Music Reviews
Welcome to Conceptual Beach

Young Jesus Welcome to Conceptual Beach

(Saddle Creek) Buy it from Insound Rating - 6/10

On Meditations, the spacious, experimental jam that splits Young Jesus' fourth LP right in the middle, vocalist/guitarist John Rossiter strains his voice as he repeatedly cries, "I wanna be around and live it." The life-affirming call allows Rossiter to let his mind drift at ease, freeing himself from the bookish existentialism he confronted throughout the Los Angeles quartet's superb 2018 release, The Whole Thing Is Just There. It's one of the most truthful and evocative moments within a free, structureless body of songs that otherwise presents a frontman who's more comfortable in his own skin. He lays out his fluttery falsettos and heart-on-sleeve sentiments in a more affected matter—and though it can surprise at first, it won't startle anyone who's already familiar with his vocals.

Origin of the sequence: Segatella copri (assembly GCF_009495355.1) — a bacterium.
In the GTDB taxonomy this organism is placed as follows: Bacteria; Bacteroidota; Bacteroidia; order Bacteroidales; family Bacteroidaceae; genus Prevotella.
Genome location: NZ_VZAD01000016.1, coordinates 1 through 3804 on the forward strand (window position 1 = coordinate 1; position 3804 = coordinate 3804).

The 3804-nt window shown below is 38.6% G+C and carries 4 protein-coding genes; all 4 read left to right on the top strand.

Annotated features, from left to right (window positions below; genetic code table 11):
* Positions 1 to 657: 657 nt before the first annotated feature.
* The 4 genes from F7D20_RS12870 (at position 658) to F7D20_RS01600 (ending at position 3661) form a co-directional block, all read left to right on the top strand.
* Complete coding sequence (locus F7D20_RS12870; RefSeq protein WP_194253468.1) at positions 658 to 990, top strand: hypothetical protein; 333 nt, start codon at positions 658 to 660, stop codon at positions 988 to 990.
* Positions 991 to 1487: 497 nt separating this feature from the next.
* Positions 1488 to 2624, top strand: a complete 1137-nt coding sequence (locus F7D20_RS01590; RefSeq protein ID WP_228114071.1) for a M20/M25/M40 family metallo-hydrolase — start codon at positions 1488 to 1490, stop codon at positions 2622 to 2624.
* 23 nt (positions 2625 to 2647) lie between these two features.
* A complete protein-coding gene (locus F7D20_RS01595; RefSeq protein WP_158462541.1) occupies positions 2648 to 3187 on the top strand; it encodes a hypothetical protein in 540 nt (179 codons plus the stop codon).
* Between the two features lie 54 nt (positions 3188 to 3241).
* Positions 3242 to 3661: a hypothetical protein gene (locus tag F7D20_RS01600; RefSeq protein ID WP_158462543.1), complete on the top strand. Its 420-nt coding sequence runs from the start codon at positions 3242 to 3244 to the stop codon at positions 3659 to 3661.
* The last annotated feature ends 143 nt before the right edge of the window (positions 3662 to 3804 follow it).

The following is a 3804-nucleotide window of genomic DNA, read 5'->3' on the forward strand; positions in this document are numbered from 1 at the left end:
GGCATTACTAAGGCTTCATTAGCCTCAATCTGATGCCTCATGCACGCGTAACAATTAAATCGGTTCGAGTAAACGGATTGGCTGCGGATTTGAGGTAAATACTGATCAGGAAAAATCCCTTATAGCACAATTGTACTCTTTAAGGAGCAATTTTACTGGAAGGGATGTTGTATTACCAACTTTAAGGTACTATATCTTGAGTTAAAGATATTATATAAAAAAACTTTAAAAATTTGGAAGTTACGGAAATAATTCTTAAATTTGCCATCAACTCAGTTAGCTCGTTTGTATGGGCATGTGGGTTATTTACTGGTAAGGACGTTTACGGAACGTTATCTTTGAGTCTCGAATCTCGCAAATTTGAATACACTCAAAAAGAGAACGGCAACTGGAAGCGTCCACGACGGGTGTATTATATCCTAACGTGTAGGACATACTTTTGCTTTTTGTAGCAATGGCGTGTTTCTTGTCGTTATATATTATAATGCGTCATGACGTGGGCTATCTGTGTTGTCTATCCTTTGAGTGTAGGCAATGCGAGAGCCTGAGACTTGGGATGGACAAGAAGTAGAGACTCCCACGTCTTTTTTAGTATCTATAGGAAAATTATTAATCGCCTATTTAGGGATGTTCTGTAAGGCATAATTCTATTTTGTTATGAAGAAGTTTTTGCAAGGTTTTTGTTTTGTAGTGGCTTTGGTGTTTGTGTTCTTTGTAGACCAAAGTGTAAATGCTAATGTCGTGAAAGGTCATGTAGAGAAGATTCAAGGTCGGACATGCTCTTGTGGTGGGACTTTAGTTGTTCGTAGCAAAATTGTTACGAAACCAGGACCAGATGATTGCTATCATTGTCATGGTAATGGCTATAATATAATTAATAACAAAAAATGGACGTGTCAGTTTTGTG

Thorugh the years, Rossiter and his cohorts have evolved into a thinking person's idea of indie-rock: lyrically acute, more serious-minded and technical in execution, and willing to stretch out the limitations of the genre. And to an extent, Welcome to Conceptual Beach is another shot at reinvention, though with a stronger sense of collaboration and connection. From jazz-flecked adult contemporary (Pattern Doubt) to Reagan-era ballads with a post-rock bent (un(knowing), Rossiter reflects on life's changing rhythms through songs that never settle on a tonal center. Each of the band members brings their diverse musical backgrounds together into a sound collage that feels authentic and well-worn.

Not everything works throughout the album's seven tracks, though. Despite its beautiful acoustic melody, Root and Crown is bogged down by a harmonic performance that comes across as more cloying than genuinely moving. And though the 12-minute Lark is a natural progression of past efforts, the equally lengthy Magicians meanders with its dissonant chord patterns and free-form improvisation before abruptly cutting into a dramatic build that doesn't feel earned. The chances Young Jesus take here in a songwriting sense are commendable, and with technical chops to boot. But overall, it's not quite the powerfully compelling, or approachable, experience that Rositter will have you believe it is.